U.S. launches cybersecurity innovation program to support clean energy transition
Highlighting the urgent need to address grid vulnerabilities, the U.S. Dept. of Energy and the National Renewable Energy Lab have launched a cybersecurity innovation program to support the country’s rapid clean energy transition.
The Clean Energy Cybersecurity Accelerator will feature federal experts, leaders in the energy sector, and innovators to develop new cybersecurity solutions. U.S. Deputy Secretary of Energy David Turk said the program will support efforts to modernize the grid.
“The transition to a clean energy economy will require groundbreaking cyber solutions to strengthen America’s grid security, protect our energy infrastructure, and address the increasing threat of extreme weather events across the country,” Turk said. “We are grasping the opportunity to build a grid that can dispatch historic amounts of renewable energy across the country while addressing grid vulnerabilities and positioning America for a clean energy future.”
NREL’s 20 MW advanced energy system will be used to test cybersecurity solutions that emerge from the program.
Read more: ‘There’s a gap’: A cybersecurity expert’s advice for renewable energy
In August, President Biden met with energy executives to discuss his administration’s cybersecurity initiatives and ongoing threats facing critical infrastructure in the U.S.
Attention on cybersecurity in the energy sector has been heightened by attacks against SolarWinds and the Colonial Pipeline. In an executive order signed on May 12, Biden called on the private sector to lead on advances in information technology (IT) and operational technology (OT), arguing government regulation isn’t enough to thwart the attempts of bad actors.
Ian Bramson, the global head of industrial cybersecurity at ABS Group, and a risk management adviser to the energy sector, said renewable energy providers, developers, and asset owners face an increased risk of attacks because of gaps in cybersecurity plans.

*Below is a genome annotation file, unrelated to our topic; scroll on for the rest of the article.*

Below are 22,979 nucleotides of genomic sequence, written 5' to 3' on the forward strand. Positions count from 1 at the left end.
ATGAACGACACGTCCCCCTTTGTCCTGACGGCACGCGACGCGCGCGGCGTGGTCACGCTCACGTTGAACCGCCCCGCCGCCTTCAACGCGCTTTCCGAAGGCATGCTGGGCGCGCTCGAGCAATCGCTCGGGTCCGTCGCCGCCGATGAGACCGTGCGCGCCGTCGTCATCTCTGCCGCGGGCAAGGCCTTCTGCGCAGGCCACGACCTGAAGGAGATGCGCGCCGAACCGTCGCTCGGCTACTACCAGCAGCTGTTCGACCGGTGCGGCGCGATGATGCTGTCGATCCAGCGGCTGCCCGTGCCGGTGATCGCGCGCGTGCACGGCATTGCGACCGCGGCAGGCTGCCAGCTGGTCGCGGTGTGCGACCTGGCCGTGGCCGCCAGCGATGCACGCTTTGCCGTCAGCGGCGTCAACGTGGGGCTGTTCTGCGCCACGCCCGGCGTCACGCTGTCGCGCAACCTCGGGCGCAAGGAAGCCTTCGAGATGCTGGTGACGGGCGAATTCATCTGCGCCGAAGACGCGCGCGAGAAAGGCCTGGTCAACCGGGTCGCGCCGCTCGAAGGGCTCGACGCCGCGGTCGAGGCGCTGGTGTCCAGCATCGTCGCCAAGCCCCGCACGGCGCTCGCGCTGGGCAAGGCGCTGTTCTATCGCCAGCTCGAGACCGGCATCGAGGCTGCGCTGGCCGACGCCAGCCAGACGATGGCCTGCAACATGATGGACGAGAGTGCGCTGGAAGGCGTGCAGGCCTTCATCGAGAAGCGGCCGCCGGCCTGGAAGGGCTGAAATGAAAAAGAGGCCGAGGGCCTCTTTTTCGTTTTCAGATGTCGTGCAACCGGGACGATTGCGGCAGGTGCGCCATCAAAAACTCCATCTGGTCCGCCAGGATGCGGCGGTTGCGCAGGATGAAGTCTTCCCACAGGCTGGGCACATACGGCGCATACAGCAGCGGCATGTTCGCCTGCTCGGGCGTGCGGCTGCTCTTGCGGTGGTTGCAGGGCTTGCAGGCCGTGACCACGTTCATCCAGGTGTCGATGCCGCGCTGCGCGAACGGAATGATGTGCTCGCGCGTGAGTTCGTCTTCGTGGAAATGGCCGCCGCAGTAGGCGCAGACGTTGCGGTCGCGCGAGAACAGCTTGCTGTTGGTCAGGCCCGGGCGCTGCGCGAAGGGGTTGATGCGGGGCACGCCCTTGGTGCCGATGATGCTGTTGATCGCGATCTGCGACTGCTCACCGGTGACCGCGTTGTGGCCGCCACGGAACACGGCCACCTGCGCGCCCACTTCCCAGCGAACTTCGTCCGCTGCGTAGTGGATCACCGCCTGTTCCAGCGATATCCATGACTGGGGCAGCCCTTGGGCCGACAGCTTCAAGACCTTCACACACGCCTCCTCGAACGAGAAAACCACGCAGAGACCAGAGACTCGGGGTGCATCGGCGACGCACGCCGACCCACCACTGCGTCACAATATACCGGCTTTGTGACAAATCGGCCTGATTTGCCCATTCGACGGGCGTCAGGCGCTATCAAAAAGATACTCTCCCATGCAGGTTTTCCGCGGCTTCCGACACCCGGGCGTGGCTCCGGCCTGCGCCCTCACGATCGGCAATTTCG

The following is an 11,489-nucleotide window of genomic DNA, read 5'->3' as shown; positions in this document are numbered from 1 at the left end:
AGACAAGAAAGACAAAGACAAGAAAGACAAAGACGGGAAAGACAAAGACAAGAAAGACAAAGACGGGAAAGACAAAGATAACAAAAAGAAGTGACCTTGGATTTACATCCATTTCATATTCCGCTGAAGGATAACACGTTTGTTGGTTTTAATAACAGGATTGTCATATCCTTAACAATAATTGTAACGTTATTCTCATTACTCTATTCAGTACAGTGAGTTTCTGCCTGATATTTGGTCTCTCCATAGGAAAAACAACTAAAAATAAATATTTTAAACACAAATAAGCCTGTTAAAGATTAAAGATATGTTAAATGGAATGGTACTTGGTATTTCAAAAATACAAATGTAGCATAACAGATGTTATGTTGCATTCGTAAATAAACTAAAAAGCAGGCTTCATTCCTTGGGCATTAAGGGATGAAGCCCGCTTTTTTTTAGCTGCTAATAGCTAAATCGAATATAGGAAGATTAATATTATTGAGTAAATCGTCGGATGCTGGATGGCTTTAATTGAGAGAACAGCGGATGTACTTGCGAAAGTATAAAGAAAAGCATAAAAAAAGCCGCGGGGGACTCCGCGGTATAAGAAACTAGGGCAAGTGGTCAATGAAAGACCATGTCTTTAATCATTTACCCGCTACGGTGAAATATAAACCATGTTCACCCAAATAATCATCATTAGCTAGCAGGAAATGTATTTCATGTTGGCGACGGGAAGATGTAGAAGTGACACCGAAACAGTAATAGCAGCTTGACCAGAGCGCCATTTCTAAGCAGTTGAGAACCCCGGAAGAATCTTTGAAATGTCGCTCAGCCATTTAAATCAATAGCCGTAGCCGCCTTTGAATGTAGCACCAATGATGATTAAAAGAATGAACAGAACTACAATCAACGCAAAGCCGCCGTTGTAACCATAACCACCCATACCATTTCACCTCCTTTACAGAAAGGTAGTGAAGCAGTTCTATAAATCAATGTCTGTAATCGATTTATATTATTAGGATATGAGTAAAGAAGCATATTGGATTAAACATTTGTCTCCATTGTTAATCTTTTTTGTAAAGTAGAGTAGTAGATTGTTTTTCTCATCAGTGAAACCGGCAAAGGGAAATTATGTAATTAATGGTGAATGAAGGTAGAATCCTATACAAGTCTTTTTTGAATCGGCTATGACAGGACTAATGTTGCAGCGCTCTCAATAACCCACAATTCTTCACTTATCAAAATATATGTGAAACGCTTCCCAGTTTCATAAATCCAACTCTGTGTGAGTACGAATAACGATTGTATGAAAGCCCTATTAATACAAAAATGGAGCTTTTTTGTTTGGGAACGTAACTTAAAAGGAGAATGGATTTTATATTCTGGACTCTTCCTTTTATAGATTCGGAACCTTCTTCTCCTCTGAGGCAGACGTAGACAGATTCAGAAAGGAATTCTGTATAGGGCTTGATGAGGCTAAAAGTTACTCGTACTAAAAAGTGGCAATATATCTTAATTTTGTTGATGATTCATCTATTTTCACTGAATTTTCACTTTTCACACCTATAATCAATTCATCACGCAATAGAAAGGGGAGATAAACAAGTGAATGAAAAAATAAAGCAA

“There’s a lot more new technology in renewables than in many of the other sectors. Well, attackers feed off technology,” Bramson told Renewable Energy World in an interview. “When things are growing rapidly, it’s very hard to manage the cybersecurity risk.”
Most organizations have IT nailed down, Bramson said, but are severely lacking in OT protections.
“The OT side, there’s a giant lag behind the IT side,” he said. “Most companies on the OT side can’t answer my first question: do you know what assets you need to protect?”
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Bramson outlined 4 key pieces to a renewable energy cybersecurity plan:
- Asset inventory
- “You need to figure out an automated way (to inventory assets that need cybersecurity protection). When you’re expanding and growing, even that basic step is a challenge — it’s not always done.”
- Vulnerability management
- “Where are my holes? Any time you connect with anything, there’s a point of attack– both ways. What are you connected to?”
- Configuration management or management of change
- “If a bad guy wants to change something, he’s going to change a configuration of how something works in that system and so you’re going to have to know if there’s an unauthorized change going on.”
- “You need to understand if something (bad) is happening.”
“Sometimes, people skip to the monitoring piece but all of those pieces fit together,” Bramson said. “If an attack happens and I have a great asset inventory and I know what they’re going to attack next, I’m a lot faster in my response than if I just have one piece of that equation.”
Watch the full interview with ABS Group’s Ian Bramson and Renewable Energy World’s John Engel.
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